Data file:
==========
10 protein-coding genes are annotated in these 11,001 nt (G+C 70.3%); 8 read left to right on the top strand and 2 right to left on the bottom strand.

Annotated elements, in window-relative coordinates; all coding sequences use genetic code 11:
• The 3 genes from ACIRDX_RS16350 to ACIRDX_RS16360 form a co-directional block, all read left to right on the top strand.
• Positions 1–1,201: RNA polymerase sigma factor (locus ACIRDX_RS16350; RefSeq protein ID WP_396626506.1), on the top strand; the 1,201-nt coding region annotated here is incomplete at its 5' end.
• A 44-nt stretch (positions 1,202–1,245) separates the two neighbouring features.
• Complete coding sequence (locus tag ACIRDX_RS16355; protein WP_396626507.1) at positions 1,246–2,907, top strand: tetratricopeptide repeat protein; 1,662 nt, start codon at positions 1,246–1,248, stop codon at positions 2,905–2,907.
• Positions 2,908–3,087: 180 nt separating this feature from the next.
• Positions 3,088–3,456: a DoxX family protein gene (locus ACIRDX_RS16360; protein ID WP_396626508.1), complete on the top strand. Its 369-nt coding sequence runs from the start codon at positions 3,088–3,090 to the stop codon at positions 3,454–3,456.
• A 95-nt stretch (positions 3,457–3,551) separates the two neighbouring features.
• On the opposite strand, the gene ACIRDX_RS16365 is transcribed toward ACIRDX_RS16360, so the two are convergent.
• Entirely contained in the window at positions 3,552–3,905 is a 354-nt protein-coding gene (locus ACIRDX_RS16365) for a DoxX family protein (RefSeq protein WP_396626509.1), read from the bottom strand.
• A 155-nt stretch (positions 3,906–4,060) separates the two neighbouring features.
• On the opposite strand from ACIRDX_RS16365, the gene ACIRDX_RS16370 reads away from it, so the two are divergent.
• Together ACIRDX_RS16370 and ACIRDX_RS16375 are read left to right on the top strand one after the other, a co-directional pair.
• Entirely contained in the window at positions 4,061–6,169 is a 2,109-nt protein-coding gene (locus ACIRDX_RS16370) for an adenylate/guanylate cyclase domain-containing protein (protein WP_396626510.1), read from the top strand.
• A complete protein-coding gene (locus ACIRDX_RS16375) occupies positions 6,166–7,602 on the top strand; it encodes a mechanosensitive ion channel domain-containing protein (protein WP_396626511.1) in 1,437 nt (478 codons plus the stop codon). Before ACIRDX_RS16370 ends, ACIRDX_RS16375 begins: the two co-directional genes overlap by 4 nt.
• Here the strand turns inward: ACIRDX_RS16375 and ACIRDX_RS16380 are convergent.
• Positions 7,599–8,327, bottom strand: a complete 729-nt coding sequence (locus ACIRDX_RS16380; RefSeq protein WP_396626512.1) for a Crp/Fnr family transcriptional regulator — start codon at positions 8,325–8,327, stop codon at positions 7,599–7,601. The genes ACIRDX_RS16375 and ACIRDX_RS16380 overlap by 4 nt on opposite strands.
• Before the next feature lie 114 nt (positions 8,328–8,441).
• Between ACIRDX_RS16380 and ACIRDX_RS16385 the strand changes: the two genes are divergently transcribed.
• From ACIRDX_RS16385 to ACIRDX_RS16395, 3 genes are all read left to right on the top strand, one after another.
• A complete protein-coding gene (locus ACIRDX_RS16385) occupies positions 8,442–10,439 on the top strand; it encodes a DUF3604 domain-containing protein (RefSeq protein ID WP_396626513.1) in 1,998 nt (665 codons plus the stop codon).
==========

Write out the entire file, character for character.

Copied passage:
10 protein-coding genes are annotated in these 11,001 nt (G+C 70.3%); 8 read left to right on the top strand and 2 right to left on the bottom strand.

Annotated elements, in window-relative coordinates; all coding sequences use genetic code 11:
• The 3 genes from ACIRDX_RS16350 to ACIRDX_RS16360 form a co-directional block, all read left to right on the top strand.
• Positions 1–1,201: RNA polymerase sigma factor (locus ACIRDX_RS16350; RefSeq protein ID WP_396626506.1), on the top strand; the 1,201-nt coding region annotated here is incomplete at its 5' end.
• A 44-nt stretch (positions 1,202–1,245) separates the two neighbouring features.
• Complete coding sequence (locus tag ACIRDX_RS16355; protein WP_396626507.1) at positions 1,246–2,907, top strand: tetratricopeptide repeat protein; 1,662 nt, start codon at positions 1,246–1,248, stop codon at positions 2,905–2,907.
• Positions 2,908–3,087: 180 nt separating this feature from the next.
• Positions 3,088–3,456: a DoxX family protein gene (locus ACIRDX_RS16360; protein ID WP_396626508.1), complete on the top strand. Its 369-nt coding sequence runs from the start codon at positions 3,088–3,090 to the stop codon at positions 3,454–3,456.
• A 95-nt stretch (positions 3,457–3,551) separates the two neighbouring features.
• On the opposite strand, the gene ACIRDX_RS16365 is transcribed toward ACIRDX_RS16360, so the two are convergent.
• Entirely contained in the window at positions 3,552–3,905 is a 354-nt protein-coding gene (locus ACIRDX_RS16365) for a DoxX family protein (RefSeq protein WP_396626509.1), read from the bottom strand.
• A 155-nt stretch (positions 3,906–4,060) separates the two neighbouring features.
• On the opposite strand from ACIRDX_RS16365, the gene ACIRDX_RS16370 reads away from it, so the two are divergent.
• Together ACIRDX_RS16370 and ACIRDX_RS16375 are read left to right on the top strand one after the other, a co-directional pair.
• Entirely contained in the window at positions 4,061–6,169 is a 2,109-nt protein-coding gene (locus ACIRDX_RS16370) for an adenylate/guanylate cyclase domain-containing protein (protein WP_396626510.1), read from the top strand.
• A complete protein-coding gene (locus ACIRDX_RS16375) occupies positions 6,166–7,602 on the top strand; it encodes a mechanosensitive ion channel domain-containing protein (protein WP_396626511.1) in 1,437 nt (478 codons plus the stop codon). Before ACIRDX_RS16370 ends, ACIRDX_RS16375 begins: the two co-directional genes overlap by 4 nt.
• Here the strand turns inward: ACIRDX_RS16375 and ACIRDX_RS16380 are convergent.
• Positions 7,599–8,327, bottom strand: a complete 729-nt coding sequence (locus ACIRDX_RS16380; RefSeq protein WP_396626512.1) for a Crp/Fnr family transcriptional regulator — start codon at positions 8,325–8,327, stop codon at positions 7,599–7,601. The genes ACIRDX_RS16375 and ACIRDX_RS16380 overlap by 4 nt on opposite strands.
• Before the next feature lie 114 nt (positions 8,328–8,441).
• Between ACIRDX_RS16380 and ACIRDX_RS16385 the strand changes: the two genes are divergently transcribed.
• From ACIRDX_RS16385 to ACIRDX_RS16395, 3 genes are all read left to right on the top strand, one after another.
• A complete protein-coding gene (locus ACIRDX_RS16385) occupies positions 8,442–10,439 on the top strand; it encodes a DUF3604 domain-containing protein (RefSeq protein ID WP_396626513.1) in 1,998 nt (665 codons plus the stop codon).